I have the following situation: two sites are connected through an IP MPLS VPN. I want the two sites to be connected via an ipsec over gre tunnel. My problem is that I want the mtu to be 1500 B, in a transparent way to the applications. The SP give an mtu of 1536 B, so the part with the MPLS is not relevant. I am wondering how can the IOS 12.3(16) of my 3745 be configured so the final mtu will be 1500 B, like the physical interface. I know that the gre tunnel can be configured with the "ip mtu 1500", so it can fragment and then reassemble the packets at the other end. What I need to know is how the combination of ipsec with gre will handle the traffic. Do I need to setup something on the ipsec to do the same thing like the gre with the packets? Or maybe on the gre tunnel? (The fact is that I don't know when the gre is doing the disassembling and reassembling: before the traffic is passed to the ipsec or after the traffic is encrypted by ipsec - because the resulting mtu may differ)
You cannot set the mtu on the IPSec tunnel. What you can do is to set/unset the df-bit in the Crypto header. Reaching 1500 end-to-end with fragmentation should be no problem and may need no explicit config. However with DF-Bit set , you can probably unset the DF-bit in the IPSec header using crypto ipsec df-bit clear.
Fragmentation is performed as a packet is set to leave an interface. Assuming you are using IPSec to encrypt the GRE tunnel itself, first the packet is routed to the GRE interface. If you set the GRE MTUs to 1500, the tunnel will accept a full size packet. GRE will encapsulate the packet adding 24 bytes of overhead creating a 1524 byte packet. (Assuming we are not using packet pre-fragmentation) IPSec would then encapsulate the packet adding another 50 bytes of header and footer data taking the total to 1574. Since this is bigger than the 1536 bytes available to your MPLS interface, your IPSec packet will be fragemented. Your users wouldn't notice the difference, however the routers at either end have to buffer the IPSec packets until the fragements are recieved, then reassemble the packets, decrypt them, sned the packet to the virtual tunnel interface, and finally route them.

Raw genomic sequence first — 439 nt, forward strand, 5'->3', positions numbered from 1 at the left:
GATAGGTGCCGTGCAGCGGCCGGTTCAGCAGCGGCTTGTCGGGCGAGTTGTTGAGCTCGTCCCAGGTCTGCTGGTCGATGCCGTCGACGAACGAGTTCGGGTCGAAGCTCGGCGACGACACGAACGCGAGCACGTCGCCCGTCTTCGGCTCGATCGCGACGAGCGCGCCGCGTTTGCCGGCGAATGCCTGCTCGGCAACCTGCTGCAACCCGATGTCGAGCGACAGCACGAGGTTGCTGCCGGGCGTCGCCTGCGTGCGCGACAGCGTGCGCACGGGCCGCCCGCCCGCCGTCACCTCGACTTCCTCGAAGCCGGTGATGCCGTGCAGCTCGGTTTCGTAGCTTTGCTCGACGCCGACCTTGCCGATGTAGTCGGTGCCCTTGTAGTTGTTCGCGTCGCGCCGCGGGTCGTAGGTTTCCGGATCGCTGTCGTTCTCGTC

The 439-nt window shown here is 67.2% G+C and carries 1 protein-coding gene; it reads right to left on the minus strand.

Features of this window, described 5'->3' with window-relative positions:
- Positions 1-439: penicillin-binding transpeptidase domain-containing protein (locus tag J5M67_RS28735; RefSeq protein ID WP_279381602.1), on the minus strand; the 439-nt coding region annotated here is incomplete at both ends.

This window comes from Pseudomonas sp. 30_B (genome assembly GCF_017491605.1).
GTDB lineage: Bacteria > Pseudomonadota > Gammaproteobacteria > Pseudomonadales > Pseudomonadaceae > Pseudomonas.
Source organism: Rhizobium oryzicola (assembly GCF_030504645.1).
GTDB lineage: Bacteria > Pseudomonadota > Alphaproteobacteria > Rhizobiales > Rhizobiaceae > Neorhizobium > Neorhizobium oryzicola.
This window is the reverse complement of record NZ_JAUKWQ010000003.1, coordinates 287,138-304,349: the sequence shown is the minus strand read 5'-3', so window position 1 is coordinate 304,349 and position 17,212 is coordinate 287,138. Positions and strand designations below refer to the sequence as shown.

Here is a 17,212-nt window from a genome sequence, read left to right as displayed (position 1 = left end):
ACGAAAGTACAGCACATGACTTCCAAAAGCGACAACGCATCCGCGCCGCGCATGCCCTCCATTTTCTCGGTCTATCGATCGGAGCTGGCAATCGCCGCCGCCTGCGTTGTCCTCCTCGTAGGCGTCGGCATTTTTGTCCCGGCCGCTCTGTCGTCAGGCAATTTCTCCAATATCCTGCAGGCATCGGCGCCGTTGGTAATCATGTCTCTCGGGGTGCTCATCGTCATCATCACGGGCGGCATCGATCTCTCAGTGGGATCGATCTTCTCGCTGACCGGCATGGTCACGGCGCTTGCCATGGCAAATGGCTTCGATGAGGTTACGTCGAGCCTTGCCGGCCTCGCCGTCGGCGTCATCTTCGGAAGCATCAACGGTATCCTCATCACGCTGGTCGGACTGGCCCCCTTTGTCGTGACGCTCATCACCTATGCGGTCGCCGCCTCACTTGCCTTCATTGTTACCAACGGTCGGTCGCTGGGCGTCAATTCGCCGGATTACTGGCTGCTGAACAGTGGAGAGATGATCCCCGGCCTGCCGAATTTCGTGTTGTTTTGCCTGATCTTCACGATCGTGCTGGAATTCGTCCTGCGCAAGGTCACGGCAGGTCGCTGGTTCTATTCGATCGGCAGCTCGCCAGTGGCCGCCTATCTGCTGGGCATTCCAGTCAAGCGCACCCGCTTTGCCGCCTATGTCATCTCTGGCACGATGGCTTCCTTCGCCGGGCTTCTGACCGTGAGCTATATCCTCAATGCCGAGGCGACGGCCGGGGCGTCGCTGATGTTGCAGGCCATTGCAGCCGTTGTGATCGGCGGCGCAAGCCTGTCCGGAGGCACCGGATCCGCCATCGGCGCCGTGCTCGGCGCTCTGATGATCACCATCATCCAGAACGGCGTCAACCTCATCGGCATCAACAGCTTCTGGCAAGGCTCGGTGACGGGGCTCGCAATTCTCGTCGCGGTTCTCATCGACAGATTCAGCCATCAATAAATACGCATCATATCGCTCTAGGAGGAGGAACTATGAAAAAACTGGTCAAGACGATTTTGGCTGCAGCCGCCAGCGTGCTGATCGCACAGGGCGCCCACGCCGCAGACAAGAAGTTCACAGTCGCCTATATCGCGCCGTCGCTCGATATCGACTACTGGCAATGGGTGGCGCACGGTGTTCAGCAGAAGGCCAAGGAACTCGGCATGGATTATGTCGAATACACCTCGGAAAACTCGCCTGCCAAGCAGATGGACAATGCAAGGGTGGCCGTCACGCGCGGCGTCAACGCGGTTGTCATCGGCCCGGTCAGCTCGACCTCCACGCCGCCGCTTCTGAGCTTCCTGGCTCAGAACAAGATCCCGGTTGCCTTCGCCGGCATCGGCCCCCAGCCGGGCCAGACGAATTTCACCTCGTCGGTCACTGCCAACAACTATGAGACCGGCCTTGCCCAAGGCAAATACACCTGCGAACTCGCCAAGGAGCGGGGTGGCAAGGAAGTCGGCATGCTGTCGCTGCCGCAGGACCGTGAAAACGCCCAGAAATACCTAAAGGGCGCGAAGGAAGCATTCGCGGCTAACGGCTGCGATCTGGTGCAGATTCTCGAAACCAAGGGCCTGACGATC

This approach should work and would be transparent to the user PC which will be generating and recieving maximum sized frames. Be aware that this will put extra load on your routers that are having to do the fragmentation and reassembly in addition to the other processing that they need to do. I believe that the question becomes do you want that processing load done on the network routers or do you want the end stations to control it. I have done IPSec with GRE tunnels many times and have used a slightly different aproach. I use the command ip tcp adjust-mss on the VPN router interfaces facing the end stations. I set the mss to a size that will not require fragmentation and thus reduce the processing load on the router. It is almost transparent to the end station (no change is required on the end station) and the impact is that the end stations will negotiate a frame size less than 1500.
Table of ContentsIntroductionVersion HistoryPossible Future
UpdatesDocuments PurposeNAT Operation in ASA 8.3+ SectionsRule Types
Network Object NATTwice NAT / Manual NATRule Types used per SectionNAT
Types used with Twice NAT / Manual NAT and Network Obje...
Table of Contents Introduction:This document describes details on how
NAT-T works. Background: ESP encrypts all critical information,
encapsulating the entire inner TCP/UDP datagram within an ESP header.
ESP is an IP protocol in the same sense that TCP an...